Garlic City Casino
When I got to the Garlic City Casino they were just about to get a game of $1/2/2 spread-limit ($2–200) going so I stopped by the Pan table first to say hello to the owner, Ky. They were throwing cards all around the table (and chips too) so that I still couldn’t figure out what the heck they were up to. I’m pretty sure it’s some kind of rummy game, but I’ve yet to be able to make heads or tails of it.
The Blackjack table was hopping with action too, so by the time we got started playing poker there was something for everyone to play.
We started our spread-limit game six handed, one of whom was the floor man helping to get the game going. Most of the players bought in for $60 to $100 so I went for the full hundred.
I wasn’t surprised the first several pots were very small, playing six-handed with fairly small stacks, but as more players showed up and more chips were placed on the table the action heated up.
Dinner seemed like a good idea so I ordered the teriyaki chicken. Great decision. That may have been the best teriyaki chicken I’ve ever had—moist, flavorful, delicious!
I was there for several hours and saw many big pots. I was even the recipient of several of them. I managed to show a profit again and have a great time, so all in all it couldn’t have gone any better.
This was my first trip to Bankers Casino and I would definitely recommend it to any traveling poker players in the area.
I was aiming for their Sunday at noon bounty tournament but got there about an hour early, so I took a seat in the $1/2 no-limit game. Nothing that special happened here, except for the one hand when I raised preflop with A-Q and, as I found was to be expected, got several callers. I was pleased to see a queen-high flop and bet out, only to be raised by a woman we’ll call “Cruella.”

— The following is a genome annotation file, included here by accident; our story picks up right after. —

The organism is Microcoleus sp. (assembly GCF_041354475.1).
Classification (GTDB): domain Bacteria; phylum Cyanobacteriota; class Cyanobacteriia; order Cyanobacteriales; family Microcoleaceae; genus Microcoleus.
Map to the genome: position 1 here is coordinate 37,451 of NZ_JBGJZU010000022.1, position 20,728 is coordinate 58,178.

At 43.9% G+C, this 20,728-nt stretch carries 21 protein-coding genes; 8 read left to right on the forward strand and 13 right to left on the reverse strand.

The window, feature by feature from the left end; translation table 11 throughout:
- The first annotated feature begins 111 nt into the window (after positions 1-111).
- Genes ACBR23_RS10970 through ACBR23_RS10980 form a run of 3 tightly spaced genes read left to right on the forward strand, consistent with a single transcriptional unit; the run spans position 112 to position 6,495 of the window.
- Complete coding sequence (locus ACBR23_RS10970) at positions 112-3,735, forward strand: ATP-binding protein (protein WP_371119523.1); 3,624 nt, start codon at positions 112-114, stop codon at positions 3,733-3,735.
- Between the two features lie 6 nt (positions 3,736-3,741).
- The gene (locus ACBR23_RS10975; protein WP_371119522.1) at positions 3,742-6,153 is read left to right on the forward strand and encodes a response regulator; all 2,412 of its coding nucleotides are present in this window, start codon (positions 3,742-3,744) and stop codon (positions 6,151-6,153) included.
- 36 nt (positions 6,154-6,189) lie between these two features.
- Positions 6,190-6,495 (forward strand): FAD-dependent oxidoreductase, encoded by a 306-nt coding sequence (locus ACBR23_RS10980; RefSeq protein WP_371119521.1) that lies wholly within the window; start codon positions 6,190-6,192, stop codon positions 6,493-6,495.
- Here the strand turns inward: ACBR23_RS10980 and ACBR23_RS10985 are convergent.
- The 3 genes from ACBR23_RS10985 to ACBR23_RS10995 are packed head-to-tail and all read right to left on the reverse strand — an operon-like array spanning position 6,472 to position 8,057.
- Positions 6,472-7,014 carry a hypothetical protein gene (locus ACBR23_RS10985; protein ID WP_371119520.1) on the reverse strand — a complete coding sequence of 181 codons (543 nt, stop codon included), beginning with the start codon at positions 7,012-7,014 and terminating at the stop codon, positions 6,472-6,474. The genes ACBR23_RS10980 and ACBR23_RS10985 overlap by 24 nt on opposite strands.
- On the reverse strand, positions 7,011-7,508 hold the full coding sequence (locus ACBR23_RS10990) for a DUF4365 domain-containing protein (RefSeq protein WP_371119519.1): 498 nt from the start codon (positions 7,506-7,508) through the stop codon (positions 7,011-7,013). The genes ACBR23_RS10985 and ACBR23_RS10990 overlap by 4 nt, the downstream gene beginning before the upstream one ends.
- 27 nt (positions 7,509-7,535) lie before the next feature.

She had already put in half her stack ($40) and I knew I wasn’t folding so I raised enough to put her all-in. She called. I had her dominated as she only had Q-10. You know what happens next … Cruella hits the 10 on the river.
I manage to get most of my money back (but not from her) before the tournament begins.
Normally their Sunday tournament is $160, but it turns out I was there on the last Sunday of the month when the buy-in is $260. Players receive 20,000 chips and can get 2,000 more for a $5 dealer appreciation. There is a $50 bounty on everyone, and levels are 20 minutes long for the first six and after that they’re 30 minutes. They did start at 50/100 blinds, but that didn’t seem like too big of a deal with the length of levels, starting stack sizes, and overall blind structure.
On this day they wound up having 30 entries creating a prize pool of $5,550 with first place receiving $2,331.
About halfway through the second round I made what seemed a prudent bluff only to get re-raised by my old pal Cruella and had to fold. A little later I flopped a straight in the big blind only to have everyone fold except the small blind. He had the same hand so we chopped and I didn’t make up any lost ground there.
When I found myself with a stack that had dwindled close to shove-or-fold size I shoved when I hit top pair on the flop only to get called by Cruella who also had top pair only with a better kicker. As if to prove that the poker gods don’t believe in justice I didn’t get to turn the tables on her from earlier and I was out.
With nowhere to go but home, I decided to try and recoup the days losses back at the $1/2 game. While I was there several players generously made big bets with mediocre hands and pretty soon I was on my way.
Hunger started to creep up on me so I chose to treat myself to their fish and chips. Another great choice as they were very tasty and the portion so huge I couldn’t even finish it.
I wasn’t done with the no-limit game though, as I kept hitting flops and draws and raking in the chips. Having once again paid for my tournament and food I still had a little something left over to make for one more day in the black.
I like to say that some days you’re the bug and some days you’re the windshield. Every once in a while it’s just nice to feel like the windshield.